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Shell-India-Tax
Reuters/Neil Hall
Big win.

Shell’s billion dollar legal victory signals the welcome end of tax terrorism in India

By Saptarishi Dutta

The Indian unit of Royal Dutch Shell has just won a billion dollar dispute against the taxman at the Bombay High Court—and that’s good news for Narendra Modi’s government.

In February last year, India’s tax authorities had alleged that Shell’s Indian arm had under-priced 870 million shares that it transferred to the parent company. These had been issued in 2009 at Rs10 ($.16) per share, but the tax department disagreed with the valuation, instead pegging their worth at Rs183 ($3) for each share.

That gave rise to a $1.4 billion (Rs 8,656.55 crore) tax dispute, making this the largest ever claim in a tax case related to transfer pricing in India.

On Nov. 19, the Bombay High Court ruled against the tax department because, in its view, shares issued by an Indian firm to its overseas parent company are not taxable under transfer pricing provisions.

“In this situation, the court felt that the tax department had clearly exceeded its jurisdiction to bring to tax a capital transaction,” Shell’s lawyer, Mahesh Bhutani, said. The government still has 90 days to appeal at the Supreme Court.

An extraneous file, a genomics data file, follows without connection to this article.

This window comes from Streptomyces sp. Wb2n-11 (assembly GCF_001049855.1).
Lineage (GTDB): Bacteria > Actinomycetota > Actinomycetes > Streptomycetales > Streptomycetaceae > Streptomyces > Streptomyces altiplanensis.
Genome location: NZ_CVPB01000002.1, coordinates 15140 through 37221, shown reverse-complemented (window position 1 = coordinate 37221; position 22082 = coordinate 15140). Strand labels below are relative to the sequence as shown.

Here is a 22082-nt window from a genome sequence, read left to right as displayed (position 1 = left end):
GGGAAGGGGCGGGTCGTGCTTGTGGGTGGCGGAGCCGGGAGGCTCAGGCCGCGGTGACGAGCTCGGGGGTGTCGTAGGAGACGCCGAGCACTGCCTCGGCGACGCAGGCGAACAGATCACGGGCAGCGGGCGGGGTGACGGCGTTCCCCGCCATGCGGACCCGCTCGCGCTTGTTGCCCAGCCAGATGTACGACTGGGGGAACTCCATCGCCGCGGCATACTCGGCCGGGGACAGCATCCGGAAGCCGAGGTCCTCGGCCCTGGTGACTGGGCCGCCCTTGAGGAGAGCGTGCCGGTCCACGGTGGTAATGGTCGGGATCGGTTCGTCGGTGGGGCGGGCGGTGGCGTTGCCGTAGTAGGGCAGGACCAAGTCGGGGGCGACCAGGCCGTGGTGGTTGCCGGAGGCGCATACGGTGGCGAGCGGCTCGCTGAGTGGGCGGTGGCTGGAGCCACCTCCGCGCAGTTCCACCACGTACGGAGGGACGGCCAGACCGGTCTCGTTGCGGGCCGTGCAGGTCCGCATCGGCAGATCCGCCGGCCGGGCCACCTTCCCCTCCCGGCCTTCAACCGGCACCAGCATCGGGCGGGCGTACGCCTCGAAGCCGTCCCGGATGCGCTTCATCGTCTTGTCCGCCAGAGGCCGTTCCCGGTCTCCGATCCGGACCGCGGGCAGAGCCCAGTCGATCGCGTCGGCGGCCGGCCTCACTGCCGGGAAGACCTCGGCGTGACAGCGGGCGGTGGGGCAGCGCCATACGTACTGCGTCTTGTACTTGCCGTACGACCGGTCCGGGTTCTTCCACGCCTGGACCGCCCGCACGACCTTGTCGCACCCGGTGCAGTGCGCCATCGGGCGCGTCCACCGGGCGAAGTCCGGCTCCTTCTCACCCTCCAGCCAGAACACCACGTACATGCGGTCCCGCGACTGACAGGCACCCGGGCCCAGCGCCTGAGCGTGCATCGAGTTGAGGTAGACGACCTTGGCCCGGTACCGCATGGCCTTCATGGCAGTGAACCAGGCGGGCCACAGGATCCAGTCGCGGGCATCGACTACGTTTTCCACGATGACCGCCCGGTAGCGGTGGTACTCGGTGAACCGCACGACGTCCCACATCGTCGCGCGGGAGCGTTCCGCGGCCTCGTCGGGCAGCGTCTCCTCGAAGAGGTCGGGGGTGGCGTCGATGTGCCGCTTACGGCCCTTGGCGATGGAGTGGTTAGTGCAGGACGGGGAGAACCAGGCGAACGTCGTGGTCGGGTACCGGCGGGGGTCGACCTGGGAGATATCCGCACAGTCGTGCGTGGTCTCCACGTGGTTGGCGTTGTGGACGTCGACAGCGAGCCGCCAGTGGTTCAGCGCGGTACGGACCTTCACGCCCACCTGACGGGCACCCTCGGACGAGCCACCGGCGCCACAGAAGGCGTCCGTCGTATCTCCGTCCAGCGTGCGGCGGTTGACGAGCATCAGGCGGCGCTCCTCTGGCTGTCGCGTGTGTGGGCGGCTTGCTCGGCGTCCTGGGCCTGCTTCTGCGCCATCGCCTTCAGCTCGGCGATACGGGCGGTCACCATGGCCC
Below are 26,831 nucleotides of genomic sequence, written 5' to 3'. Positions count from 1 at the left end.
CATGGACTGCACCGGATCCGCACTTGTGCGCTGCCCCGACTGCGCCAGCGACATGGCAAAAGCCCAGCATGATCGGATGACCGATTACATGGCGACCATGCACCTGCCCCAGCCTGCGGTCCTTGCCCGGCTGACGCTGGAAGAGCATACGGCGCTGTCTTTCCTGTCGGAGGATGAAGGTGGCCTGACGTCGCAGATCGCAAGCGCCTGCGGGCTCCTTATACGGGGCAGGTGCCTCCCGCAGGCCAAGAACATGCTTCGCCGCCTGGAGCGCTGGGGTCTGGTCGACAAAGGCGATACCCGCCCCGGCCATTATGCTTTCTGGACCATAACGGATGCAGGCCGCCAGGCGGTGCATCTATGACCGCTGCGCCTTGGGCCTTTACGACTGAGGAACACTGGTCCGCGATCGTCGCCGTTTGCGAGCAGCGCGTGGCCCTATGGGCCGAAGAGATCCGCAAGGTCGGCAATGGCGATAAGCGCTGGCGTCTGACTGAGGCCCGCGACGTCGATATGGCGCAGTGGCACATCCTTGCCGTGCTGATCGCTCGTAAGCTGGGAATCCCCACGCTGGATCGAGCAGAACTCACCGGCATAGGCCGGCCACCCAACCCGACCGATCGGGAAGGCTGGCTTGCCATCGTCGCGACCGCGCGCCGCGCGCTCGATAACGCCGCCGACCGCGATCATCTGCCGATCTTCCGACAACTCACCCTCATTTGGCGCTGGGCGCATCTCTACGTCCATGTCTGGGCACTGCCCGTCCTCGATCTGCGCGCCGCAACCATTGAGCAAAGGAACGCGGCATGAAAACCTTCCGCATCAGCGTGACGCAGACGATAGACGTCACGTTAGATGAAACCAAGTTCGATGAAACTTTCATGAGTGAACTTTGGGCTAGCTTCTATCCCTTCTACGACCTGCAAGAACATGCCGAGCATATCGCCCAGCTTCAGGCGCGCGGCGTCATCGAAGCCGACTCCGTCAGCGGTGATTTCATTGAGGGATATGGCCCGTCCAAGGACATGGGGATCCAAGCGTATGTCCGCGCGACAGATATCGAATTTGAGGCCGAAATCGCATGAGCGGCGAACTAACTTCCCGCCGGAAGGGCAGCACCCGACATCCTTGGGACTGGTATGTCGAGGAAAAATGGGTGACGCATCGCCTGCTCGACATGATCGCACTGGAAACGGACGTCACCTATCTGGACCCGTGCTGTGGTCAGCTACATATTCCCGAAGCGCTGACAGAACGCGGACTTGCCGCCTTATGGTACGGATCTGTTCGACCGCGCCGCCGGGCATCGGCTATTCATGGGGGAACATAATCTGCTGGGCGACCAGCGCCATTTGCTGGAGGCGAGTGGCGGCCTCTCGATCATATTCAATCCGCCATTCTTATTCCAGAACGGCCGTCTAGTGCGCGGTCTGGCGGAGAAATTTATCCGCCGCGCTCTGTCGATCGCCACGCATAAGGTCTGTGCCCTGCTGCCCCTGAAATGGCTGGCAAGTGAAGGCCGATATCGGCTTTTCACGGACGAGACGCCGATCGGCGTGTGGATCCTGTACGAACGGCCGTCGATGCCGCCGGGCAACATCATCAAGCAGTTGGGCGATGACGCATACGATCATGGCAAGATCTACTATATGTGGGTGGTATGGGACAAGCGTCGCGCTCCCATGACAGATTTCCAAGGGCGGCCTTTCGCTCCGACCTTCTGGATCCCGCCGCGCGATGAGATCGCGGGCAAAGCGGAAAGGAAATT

A clutch of multinationals—including IBM, Bharti Airtel, HSBC Securities and Essar and AT&T—have found themselves embroiled in tax disputes in India. Perhaps the most prominent of these was Vodafone, India’s biggest foreign investor, which won a $490 million tax dispute last month.

Shell’s victory, together with the Vodafone verdict, may help signal to foreign investors that India’s days of “tax terrorism”—the prime minister’s description of an aggressive taxman targeting businesses—are now over.

“This is an important ruling and very good news. It is likely to help many other companies, as well as boost India’s reputation abroad,” Dinesh Kanabar, CEO of Dhruva Tax Advisors told the Financial Times (paywall).

Meanwhile, prime minister Modi has also been making a strong pitch to international firms to manufacture in India. But this has been somewhat muddied because of the taxation-related closure of Nokia’s manufacturing unit in Chennai shortly after the “Make in India” campaign was launched.

With Shell’s recent verdict, it might just become a little easier for Modi to woo big multinationals to invest in India—unless his government now takes the fight to the Supreme Court.